My New Wheels!

Ain’t she a beauty!

Lou asked me what I wanted my my birthday. You know, that’s getting harder as I get older. When I was fifteen years younger and a little better off, my answer was “Go to the silver room at Tiffany and buy me a bracelet.” He did, and I have a lovely collection. Much older and much poorer, I was stuck, but just for a minute.

“Bring me a bottle of Guerlain’s Jicky, or buy me a bike. A real bike, not like the ones we sold for ten bucks each three years ago. I want something with a seat that doesn’t split my buttocks like some creep in an S&M blog. No gears. No hand breaks.”

I was describing the red CCM I learned to bike on when I was ten. Sure, riding up the steep coteaux in Trois-Rivieres was real work, even for a fit twelve year old. But I wasn’t forcing my weight on aching wrists, staring at the pavement, as I did on my zillion speed racing bike. I could look around me, checking out traffic and the Dairy Queen and Notre Dame des Sept Allegresses. I could signal with my thumb on the handle of a bell, and I could carry my homework home in my bike basket.

You know how you can pull up a supremely happy moment as if it were a (to continue the retro tech thing) slide? Another birthday, long ago, when Honor was, perhaps, three. I was working as the supervisor of the Junior Lingerie department of Carson Pirie Scott on State Street, and because I worked later than he did, Lou would pick me up in the red Ford Fiesta. On that birthday evening, I crossed Wabash to wait for my ride, and looked south. Lou was riding a red bicycle up the sidewalk, with my daughter perched on the handlebars, her blonde curls flying. They were both grinning, she was squealing, the  El  clattering above us. He strapped the bike to the roof of the Fiesta and we drove back to 1208 W. Lexington, where he gave me a martini and his other present, a Mahalia Jackson LP. I stood on the back porch, looking over the unrivalled Chicago skyline, a tiny bit buzzed and feeling the Spirit run up and down my spine while Mahalia sang “Born in Bethlehem.”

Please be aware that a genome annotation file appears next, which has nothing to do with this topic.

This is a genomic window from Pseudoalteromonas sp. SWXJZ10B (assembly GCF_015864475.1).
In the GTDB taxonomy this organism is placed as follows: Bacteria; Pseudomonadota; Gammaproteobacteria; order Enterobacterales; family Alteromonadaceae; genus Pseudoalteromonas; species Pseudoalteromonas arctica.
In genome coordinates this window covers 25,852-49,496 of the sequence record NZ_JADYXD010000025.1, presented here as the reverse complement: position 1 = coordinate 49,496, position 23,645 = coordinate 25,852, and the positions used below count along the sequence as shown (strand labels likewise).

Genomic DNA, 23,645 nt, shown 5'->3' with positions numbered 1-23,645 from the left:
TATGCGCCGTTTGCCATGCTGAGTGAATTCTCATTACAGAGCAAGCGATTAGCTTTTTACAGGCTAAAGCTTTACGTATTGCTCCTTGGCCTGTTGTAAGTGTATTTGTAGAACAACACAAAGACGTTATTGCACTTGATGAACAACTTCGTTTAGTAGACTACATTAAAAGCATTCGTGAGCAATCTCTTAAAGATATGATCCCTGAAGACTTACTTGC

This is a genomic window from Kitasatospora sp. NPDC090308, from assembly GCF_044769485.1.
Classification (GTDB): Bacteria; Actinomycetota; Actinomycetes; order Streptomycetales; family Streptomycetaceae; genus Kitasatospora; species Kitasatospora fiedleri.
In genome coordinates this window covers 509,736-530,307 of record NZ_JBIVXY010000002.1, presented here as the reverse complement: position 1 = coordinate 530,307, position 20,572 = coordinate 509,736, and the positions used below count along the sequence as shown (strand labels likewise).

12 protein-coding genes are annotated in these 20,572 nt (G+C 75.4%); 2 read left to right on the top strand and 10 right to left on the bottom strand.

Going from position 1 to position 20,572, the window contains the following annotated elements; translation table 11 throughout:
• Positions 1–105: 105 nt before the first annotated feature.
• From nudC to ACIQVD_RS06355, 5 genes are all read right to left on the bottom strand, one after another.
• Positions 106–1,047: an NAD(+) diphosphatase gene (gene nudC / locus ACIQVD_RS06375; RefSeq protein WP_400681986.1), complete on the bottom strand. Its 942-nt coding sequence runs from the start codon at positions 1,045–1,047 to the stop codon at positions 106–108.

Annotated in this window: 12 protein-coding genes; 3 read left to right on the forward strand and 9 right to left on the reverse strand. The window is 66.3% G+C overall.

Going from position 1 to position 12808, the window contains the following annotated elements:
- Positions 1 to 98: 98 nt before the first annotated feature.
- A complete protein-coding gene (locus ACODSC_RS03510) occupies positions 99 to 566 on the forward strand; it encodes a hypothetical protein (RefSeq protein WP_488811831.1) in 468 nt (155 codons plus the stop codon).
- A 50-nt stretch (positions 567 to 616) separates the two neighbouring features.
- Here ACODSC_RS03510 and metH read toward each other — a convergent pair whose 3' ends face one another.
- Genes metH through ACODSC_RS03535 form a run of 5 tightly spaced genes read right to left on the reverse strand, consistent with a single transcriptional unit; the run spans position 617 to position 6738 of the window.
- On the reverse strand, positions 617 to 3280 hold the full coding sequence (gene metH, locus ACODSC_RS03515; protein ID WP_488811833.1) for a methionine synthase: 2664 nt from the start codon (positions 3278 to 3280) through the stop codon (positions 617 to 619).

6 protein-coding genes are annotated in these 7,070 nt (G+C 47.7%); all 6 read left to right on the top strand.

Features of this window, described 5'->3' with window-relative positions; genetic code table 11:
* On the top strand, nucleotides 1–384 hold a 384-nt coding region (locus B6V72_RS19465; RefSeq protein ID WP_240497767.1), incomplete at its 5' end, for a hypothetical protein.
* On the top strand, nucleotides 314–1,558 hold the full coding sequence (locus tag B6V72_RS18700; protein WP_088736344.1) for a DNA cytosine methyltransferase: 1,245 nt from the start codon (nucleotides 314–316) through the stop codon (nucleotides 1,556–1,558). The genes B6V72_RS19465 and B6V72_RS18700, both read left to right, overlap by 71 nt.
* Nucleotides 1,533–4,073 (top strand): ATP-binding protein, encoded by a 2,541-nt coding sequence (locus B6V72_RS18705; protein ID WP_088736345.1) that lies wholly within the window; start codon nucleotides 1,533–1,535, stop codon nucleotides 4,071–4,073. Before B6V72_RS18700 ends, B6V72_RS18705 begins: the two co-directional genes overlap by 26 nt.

I’ve had great birthdays, but that one is my favorite. Young as I was, I knew there was powerful magic happening. And I loved that bike. When we moved to the ‘Ville we were a one car family, so in decent weather I’d ride to work (in a dress and heels) along the Prairie Path. Sometimes I glowed when I arrived at the Unisys Training Center, sometimes I arrived wet from a a shower, sometimes I showed up with a bouquet of wildflowers.  Once I arrived home with the magic pastoral terror of the great outdoor god Pan, because a red fox had fled before my wheels.

The bike got stolen, and I endured twenty years of racing bikes and mountain bikes, eyes downward, wrists aching. ‘Lor love a duck, I’m not an athlete, I just like to pedal about, go to the library, feel the burn in my thighs and see and smell the flowers.

Lou received my rigorous standards for the bicycle of my dreams, and he met and exceeded them. (It was cheaper than a bottle of Jicky.) This bike could have been ridden by Miss Marple or Twiggy.

Daisy detailing, whitewalls with sky blue trim.

Note: No gears, no brakes. I’m going to buy a basket and a bell and I’m going to cruise around, no hands, looking up and looking around.


Filed under Body, Machines, On the Street Where I Live, The 'Ville, The Great Outdoors, Worth it anyway